teams, Cleveland County and Rogers County.

Civil Legal Remedies for Sexual Violence Victims, Jessica Mindlin, National
Director of Training and Technical Assistance, Victim Rights Law Center
 & Lindy Aldrich, Victim Rights Law Center
Civil legal advocacy is a critical complement to the remedies and rights available to
sexual assault victims through the criminal justice process. The presentation will help
advocates and other providers to better identify, understand and pursue civil legal
remedies to promote victim healing and recovery. The workshop will provide an
overview of victims’ needs in employment, housing, privacy, education, immigration,
safety and other areas of the law.

Virtual Worlds - Real Dangers, Joseph Rampolla, Lieutenant, Park Ridge Police
Department, Illinois
 Virtual Worlds are emerging as one of the newest and cutting edge technologies our
society has ever seen. Second Life, the crown jewel of virtual worlds, is just one
example of how this new world mimics life as we know it. Second Life is not a video
game but a virtual world that parallels our real lives (1st Life). Facebook and YouTube
rule young kids lives but Second Life is possibly the newest biggest threat that teens will
be facing. This presentation will use Second Life as an example as to the power and
danger that virtual worlds bring to our society. You will experience areas of virtual
worlds that will "shock the conscious." This virtual world will sicken law enforcement,
counselors, child advocates and parents as we slide down this virtual slippery slope.
Since most virtual worlds are based on an open-source concept, users can create their
own buildings and devices which is only limited to ones imagination. Even the makers of
virtual worlds cannot predict where or how this world will change in the future. Law
enforcement and child advocates should be concerned and alarmed on how this virtual
life will affect teens / children and the predators who prey upon them.

Indian Children – The Forgotten Victims of Domestic Violence, David Hall,
Assistant District Attorney, Seminole County & Renee’ Brewer, Director, Native
Alliance Against Violence
This interactive workshop will engage participants in discussing the issues surrounding
domestic violence cases where the Indian Child Welfare act is used by batterers to
exhibit power and control. This workshop will provide real live case scenario to
demonstrate the tactics used by perpetrators in these cases.

FBI Highway Serial Killer Initiative

Facilitating a Sense of Safety through Self Regulation Part 2, Lynda Jacobs
Part 2 will be interactive and experiential. Participants will gain skills to help clients
discover safe and effective ways to self-regulate.

Batterers’ use of Sexual Abuse and Sexual Violence, Deb Cook
Although pervasive and very harmful, sexual abuse/violence often appears “invisible” in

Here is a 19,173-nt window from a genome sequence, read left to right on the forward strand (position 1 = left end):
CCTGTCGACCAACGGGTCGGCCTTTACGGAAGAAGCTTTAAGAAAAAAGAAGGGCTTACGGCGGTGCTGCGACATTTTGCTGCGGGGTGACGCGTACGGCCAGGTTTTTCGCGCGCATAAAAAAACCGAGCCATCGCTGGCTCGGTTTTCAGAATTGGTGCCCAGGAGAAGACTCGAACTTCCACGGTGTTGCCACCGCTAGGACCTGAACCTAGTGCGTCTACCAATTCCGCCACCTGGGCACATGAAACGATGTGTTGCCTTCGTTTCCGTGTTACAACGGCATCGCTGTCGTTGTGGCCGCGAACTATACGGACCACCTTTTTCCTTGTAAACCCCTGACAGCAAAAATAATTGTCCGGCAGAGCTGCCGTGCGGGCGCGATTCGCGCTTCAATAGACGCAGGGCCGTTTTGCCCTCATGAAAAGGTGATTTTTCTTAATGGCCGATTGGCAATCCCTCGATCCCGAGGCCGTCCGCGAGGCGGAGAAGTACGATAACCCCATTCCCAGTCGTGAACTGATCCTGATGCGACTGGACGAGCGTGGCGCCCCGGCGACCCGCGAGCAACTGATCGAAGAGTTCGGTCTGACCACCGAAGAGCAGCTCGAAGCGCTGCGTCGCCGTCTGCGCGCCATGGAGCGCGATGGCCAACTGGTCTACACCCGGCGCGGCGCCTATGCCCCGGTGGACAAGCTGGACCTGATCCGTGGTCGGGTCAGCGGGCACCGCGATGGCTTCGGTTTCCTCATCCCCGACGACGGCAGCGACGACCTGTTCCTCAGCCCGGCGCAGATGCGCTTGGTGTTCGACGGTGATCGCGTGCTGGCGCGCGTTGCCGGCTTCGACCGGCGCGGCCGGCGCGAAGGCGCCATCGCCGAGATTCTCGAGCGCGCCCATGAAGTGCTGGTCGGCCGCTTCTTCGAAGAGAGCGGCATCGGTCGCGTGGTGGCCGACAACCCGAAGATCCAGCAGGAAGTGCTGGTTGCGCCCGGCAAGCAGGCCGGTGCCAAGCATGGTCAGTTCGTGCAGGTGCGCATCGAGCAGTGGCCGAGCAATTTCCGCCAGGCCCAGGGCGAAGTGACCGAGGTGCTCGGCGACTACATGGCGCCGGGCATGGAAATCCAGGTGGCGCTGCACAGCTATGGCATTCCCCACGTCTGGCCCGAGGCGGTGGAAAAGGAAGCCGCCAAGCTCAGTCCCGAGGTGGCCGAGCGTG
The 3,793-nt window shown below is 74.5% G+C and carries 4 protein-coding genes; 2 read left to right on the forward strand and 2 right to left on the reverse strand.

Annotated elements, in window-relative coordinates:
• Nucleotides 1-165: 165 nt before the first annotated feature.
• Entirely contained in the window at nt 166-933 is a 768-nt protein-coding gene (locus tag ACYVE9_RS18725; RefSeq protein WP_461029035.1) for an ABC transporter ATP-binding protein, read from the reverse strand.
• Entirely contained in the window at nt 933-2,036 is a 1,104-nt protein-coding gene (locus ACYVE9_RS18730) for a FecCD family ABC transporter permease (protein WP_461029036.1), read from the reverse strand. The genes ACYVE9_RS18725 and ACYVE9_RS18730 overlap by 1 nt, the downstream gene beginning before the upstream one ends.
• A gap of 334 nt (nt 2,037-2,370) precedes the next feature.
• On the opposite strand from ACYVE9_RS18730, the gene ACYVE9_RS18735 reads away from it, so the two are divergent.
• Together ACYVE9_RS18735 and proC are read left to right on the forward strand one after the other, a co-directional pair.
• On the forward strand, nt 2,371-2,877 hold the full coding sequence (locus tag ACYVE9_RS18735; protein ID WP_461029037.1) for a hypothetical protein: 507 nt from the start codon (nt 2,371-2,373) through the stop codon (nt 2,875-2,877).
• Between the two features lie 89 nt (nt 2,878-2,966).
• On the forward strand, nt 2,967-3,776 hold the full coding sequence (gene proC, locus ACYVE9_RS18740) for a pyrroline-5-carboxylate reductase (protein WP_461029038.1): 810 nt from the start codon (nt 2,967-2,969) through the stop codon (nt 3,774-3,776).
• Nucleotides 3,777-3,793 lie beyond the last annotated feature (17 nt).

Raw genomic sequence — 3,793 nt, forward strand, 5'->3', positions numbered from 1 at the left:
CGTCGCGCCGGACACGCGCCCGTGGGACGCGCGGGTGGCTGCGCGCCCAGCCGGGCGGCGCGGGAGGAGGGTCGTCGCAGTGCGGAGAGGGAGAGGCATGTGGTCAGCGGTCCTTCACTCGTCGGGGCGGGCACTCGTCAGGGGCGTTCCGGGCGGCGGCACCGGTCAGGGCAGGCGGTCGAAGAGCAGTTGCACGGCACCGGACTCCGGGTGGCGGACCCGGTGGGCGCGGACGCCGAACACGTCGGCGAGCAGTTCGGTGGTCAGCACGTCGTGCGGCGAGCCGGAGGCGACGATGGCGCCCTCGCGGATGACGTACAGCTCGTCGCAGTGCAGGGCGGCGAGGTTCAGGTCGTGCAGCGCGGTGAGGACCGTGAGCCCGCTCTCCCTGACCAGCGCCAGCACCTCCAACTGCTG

the battering relationship. Perceptions on what is, or is not, sexual abuse/violence
influences choices within, and outside of, battering relationships.



3:00 p.m. – 3:15 p.m.             Refreshment Break


3:15 p.m. – 4:45 p.m.             Concurrent Sessions

Domestic Violence: From the Crime Scene to the Courtroom” Tyson Stanek,
Criminal Defense Attorney and Brady R. Henderson, Assistant District Attorney,
District 21 - Cleveland County
This presentation is designed for law enforcement and first responders on how
investigation translates into the courtroom. This workshop will give officers and others
a look at how small choices in investigation and response can make all the difference at
trial. We will discuss and highlight real reports and evidence, focusing on how decisions
made at the scene or in report writing affect what happens in the courtroom. From the
prospective of both prosecutor and defense attorney, we will feature the things we look
for in reports and evidence that can either strengthen a case or tear it apart. This
workshop, will demystify the interaction between prosecutors and defense attorneys so
that participants can build better cases and have an improved understanding of how
their role affects the outcome of the case

Legal Update (Repeat), Susan Damron Krug, Chief, Victim Services Unit, Office of
Attorney General

Virtual World of Second Life (Repeat), Joseph Rampolla, Lieutenant, Park Ridge
Police Department, Illinois

Interviewing Those Victimized by Violence, James Henderson, Technical
Assistance Provider, Battered Women’s Justice Project
Participants will discover the basics of domestic violence from the victims’ perspective,
identify ways to enhance victim satisfaction with the criminal justice system and learn
strategies for contacting those victimized by violence. Participants will learn how our
communication may be blaming and re-victimizing. You will be able to identify clarifiers
to reduce shame, explore ways to enhance communication and decide what information
should be shared in a safety enhancing manner. Confidentiality will be examined from a